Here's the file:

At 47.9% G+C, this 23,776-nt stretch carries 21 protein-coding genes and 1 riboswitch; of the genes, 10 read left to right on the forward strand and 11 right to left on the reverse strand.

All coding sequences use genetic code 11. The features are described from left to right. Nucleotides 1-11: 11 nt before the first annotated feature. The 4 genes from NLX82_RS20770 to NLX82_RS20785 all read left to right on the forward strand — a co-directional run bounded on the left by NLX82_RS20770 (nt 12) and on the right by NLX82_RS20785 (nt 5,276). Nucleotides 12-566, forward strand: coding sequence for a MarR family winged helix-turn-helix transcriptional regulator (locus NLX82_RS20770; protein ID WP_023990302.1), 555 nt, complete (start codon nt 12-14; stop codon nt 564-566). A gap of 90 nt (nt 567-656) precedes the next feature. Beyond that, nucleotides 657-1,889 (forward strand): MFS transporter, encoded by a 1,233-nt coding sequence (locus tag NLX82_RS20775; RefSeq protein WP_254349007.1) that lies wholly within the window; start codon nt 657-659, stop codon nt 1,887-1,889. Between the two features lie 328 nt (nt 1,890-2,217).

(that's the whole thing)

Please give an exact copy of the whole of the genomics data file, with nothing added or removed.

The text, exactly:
At 47.9% G+C, this 23,776-nt stretch carries 21 protein-coding genes and 1 riboswitch; of the genes, 10 read left to right on the forward strand and 11 right to left on the reverse strand.

All coding sequences use genetic code 11. The features are described from left to right. Nucleotides 1-11: 11 nt before the first annotated feature. The 4 genes from NLX82_RS20770 to NLX82_RS20785 all read left to right on the forward strand — a co-directional run bounded on the left by NLX82_RS20770 (nt 12) and on the right by NLX82_RS20785 (nt 5,276). Nucleotides 12-566, forward strand: coding sequence for a MarR family winged helix-turn-helix transcriptional regulator (locus NLX82_RS20770; protein ID WP_023990302.1), 555 nt, complete (start codon nt 12-14; stop codon nt 564-566). A gap of 90 nt (nt 567-656) precedes the next feature. Beyond that, nucleotides 657-1,889 (forward strand): MFS transporter, encoded by a 1,233-nt coding sequence (locus tag NLX82_RS20775; RefSeq protein WP_254349007.1) that lies wholly within the window; start codon nt 657-659, stop codon nt 1,887-1,889. Between the two features lie 328 nt (nt 1,890-2,217).